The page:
At the Royal Geographic Society’s annual conference in London, British Cartographic Society president Mary Spence complained that satellite navigation and Internet mapping were obliterating knowledge of the landmarks lining the way from point A to B. See coverage from the Independent, the Times, and the Daily Telegraph. There’s also the RGS’s press release, which said that, at the session, Spence was to warn
that the focus of internet maps on providing driving directions produced by internet giants has meant that the whereabouts of the thousands of churches, ancient woodlands, stately homes and eccentric landmarks which make up the rich tapestry of the British landscape could disappear from public consciousness. …
“Corporate cartographers are demolishing thousands of years of history — not to mention Britain’s remarkable geography — at a stroke by not including them on maps which millions of us now use every day. We’re in real danger of losing what makes maps so unique; giving us a feel for a place even if we’ve never been there.”
My own reaction, based on what I have here (I’d love to have seen the full text of the session, which Ed Parsons also participated in), is that I don’t think I should be obliged to use a map showing these landmarks if I’m not looking for them. It’s the cartographic equivalent of forcing me to eat my vegetables — a GIS layer you can’t remove. But Glenn raises the point of spatial reference systems: I might not need to know the location of a cathedral to get from point A to B, but someone else might.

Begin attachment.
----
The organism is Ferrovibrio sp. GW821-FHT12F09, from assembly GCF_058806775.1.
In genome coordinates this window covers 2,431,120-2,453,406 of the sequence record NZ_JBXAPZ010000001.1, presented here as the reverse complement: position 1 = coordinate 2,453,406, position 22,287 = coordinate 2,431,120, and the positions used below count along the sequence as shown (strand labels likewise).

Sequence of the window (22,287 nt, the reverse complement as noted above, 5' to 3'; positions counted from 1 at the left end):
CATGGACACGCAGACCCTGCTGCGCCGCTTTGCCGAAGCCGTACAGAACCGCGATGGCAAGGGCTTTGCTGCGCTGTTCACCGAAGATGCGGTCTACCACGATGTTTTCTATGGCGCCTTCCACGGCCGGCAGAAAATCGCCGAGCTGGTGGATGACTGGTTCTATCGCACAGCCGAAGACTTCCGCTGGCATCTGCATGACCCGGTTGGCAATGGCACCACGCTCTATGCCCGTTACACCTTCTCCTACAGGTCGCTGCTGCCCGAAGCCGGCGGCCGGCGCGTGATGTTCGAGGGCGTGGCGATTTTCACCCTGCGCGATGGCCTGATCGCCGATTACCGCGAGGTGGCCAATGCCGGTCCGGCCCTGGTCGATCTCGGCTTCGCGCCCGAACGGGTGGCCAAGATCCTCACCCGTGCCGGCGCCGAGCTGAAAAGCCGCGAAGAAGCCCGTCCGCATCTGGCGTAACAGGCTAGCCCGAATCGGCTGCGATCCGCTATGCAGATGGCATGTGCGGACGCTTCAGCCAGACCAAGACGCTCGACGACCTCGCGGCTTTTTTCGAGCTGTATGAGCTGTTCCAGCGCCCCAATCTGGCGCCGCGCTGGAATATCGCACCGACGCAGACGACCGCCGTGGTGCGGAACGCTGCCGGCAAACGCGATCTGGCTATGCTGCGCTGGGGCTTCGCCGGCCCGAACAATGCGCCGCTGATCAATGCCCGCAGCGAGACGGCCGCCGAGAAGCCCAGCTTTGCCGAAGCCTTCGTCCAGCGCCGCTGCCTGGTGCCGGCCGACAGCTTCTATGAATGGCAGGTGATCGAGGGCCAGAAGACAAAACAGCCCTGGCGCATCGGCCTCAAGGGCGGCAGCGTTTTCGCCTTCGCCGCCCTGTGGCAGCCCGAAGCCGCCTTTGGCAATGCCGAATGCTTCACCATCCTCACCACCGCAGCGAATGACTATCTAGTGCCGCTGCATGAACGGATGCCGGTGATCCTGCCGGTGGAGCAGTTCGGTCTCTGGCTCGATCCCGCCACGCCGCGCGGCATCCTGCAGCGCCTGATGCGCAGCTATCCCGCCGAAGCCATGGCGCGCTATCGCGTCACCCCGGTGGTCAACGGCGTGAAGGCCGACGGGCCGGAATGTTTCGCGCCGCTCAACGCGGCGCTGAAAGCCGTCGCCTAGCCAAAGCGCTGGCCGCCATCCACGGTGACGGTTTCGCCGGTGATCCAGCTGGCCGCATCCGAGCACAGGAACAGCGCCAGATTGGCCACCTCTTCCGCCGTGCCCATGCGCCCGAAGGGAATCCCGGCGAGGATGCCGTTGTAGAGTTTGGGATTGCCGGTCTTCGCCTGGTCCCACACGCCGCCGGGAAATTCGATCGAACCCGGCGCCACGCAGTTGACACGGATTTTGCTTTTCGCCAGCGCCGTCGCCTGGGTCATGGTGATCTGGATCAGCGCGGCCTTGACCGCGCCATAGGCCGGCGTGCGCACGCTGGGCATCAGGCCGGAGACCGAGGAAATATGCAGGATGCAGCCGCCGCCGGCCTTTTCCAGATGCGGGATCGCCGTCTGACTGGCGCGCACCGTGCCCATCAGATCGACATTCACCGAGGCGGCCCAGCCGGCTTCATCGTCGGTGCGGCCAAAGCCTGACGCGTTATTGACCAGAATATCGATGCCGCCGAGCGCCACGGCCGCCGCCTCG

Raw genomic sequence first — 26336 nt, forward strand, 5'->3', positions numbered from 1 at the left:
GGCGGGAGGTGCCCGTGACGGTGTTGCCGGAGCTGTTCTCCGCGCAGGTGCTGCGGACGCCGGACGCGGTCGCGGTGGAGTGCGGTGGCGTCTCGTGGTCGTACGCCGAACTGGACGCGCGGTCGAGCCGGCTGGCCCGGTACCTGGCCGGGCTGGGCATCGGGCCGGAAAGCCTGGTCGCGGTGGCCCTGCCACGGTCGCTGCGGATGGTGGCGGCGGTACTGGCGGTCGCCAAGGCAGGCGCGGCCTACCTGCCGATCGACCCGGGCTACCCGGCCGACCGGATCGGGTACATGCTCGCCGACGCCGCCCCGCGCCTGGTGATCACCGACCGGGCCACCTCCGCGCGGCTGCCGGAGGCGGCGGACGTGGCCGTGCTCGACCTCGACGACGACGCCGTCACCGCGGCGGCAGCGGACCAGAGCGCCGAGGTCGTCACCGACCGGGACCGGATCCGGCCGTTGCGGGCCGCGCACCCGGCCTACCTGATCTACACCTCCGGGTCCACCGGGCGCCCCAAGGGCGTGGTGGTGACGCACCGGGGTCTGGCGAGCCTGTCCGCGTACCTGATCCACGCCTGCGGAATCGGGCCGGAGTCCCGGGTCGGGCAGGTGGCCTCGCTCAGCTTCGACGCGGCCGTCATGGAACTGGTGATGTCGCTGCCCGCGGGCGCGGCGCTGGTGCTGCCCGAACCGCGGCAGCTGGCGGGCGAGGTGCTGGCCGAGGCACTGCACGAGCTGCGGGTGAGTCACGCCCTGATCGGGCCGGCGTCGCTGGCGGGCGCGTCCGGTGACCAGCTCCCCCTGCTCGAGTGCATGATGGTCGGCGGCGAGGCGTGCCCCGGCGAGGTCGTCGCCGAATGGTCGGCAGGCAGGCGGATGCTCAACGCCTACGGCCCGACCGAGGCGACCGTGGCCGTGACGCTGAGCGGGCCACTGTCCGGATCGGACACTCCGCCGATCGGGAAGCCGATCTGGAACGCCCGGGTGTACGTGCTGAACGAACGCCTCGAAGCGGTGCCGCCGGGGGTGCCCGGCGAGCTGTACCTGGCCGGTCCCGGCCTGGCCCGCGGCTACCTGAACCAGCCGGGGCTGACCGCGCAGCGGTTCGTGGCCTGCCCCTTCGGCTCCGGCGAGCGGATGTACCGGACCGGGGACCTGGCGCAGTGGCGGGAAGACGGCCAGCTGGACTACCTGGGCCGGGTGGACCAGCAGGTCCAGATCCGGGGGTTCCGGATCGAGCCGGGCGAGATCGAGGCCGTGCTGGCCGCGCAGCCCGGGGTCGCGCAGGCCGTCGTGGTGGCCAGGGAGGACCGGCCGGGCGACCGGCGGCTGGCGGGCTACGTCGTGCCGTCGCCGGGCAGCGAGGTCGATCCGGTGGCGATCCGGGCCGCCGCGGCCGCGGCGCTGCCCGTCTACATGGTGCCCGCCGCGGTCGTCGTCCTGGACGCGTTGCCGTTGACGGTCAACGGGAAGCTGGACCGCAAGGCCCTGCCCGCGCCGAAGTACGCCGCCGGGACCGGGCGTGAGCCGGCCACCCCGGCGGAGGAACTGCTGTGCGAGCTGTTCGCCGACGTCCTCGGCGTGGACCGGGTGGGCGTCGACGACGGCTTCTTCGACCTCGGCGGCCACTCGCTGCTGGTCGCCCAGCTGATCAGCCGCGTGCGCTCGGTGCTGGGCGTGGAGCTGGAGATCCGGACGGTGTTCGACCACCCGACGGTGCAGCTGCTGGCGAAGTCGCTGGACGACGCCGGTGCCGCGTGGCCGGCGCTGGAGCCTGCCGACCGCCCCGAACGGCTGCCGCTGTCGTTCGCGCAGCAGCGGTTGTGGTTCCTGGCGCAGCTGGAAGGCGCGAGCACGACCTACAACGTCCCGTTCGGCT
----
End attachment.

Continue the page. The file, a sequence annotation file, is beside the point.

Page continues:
I think we’re looking at competing views of how to do a map: a comprehensive, all-in-one method showing plenty of extra information you might need, and a focused method showing only the information you will need. The fact that one has historically been paper-based and the other has generally been computer-based is not necessarily always true. There’s nothing to stop computer maps from showing cathedrals or other landmarks; as Ed Parsons is quoted as saying, you can have many different maps showing — or excluding — many different things. Where we are, in other words, is at the end of an era in which one map has to perform many tasks. This may well be a difficult concept for some cartographers to grasp.
(I wonder if this is an Ordnance Survey map thing; I don’t think North Americans would assume a highway map would be an adequate substitute for a topo map, or vice versa.)
Spence’s argument about the loss of map-reading skills is something we’ve seen before. (For example, her point about failing to recognize Ordnance Survey map symbols conflates general map skills with a familiarity with Ordnance Survey products.) The democratization of information invariably leads to complaints of a decline in quality — e.g., more people are reading, but they’re reading trash. An argument can be made — and Ed did make it — that Internet mapping is making cartography accessible to the cartographically clueless.
To what extent were Britons who currently use MapQuest or in-car navigation systems previously using Ordnance Survey maps with a high degree of skill, anyway?
Via All Points Blog, GeoCarta, and Vector One.
Previously: GPS Isn’t Making Us Dumb; A Third of Britain Can’t Read a Map.